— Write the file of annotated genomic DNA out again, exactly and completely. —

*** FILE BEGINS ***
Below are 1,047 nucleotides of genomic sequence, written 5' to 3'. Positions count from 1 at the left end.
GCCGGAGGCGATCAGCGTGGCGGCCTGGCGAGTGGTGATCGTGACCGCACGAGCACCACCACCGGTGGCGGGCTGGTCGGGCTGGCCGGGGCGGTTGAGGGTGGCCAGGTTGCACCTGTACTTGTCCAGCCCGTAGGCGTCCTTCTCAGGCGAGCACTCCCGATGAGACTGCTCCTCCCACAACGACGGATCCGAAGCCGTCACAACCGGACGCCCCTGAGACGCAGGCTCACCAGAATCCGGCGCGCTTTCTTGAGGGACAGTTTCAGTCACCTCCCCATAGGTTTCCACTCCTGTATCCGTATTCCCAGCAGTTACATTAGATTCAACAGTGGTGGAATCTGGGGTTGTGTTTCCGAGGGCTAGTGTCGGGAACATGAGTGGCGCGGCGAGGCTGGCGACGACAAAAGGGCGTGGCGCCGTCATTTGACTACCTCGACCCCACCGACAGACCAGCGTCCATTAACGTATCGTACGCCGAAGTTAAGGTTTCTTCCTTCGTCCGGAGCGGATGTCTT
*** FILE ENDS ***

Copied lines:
Below are 1,047 nucleotides of genomic sequence, written 5' to 3'. Positions count from 1 at the left end.
GCCGGAGGCGATCAGCGTGGCGGCCTGGCGAGTGGTGATCGTGACCGCACGAGCACCACCACCGGTGGCGGGCTGGTCGGGCTGGCCGGGGCGGTTGAGGGTGGCCAGGTTGCACCTGTACTTGTCCAGCCCGTAGGCGTCCTTCTCAGGCGAGCACTCCCGATGAGACTGCTCCTCCCACAACGACGGATCCGAAGCCGTCACAACCGGACGCCCCTGAGACGCAGGCTCACCAGAATCCGGCGCGCTTTCTTGAGGGACAGTTTCAGTCACCTCCCCATAGGTTTCCACTCCTGTATCCGTATTCCCAGCAGTTACATTAGATTCAACAGTGGTGGAATCTGGGGTTGTGTTTCCGAGGGCTAGTGTCGGGAACATGAGTGGCGCGGCGAGGCTGGCGACGACAAAAGGGCGTGGCGCCGTCATTTGACTACCTCGACCCCACCGACAGACCAGCGTCCATTAACGTATCGTACGCCGAAGTTAAGGTTTCTTCCTTCGTCCGGAGCGGATGTCTT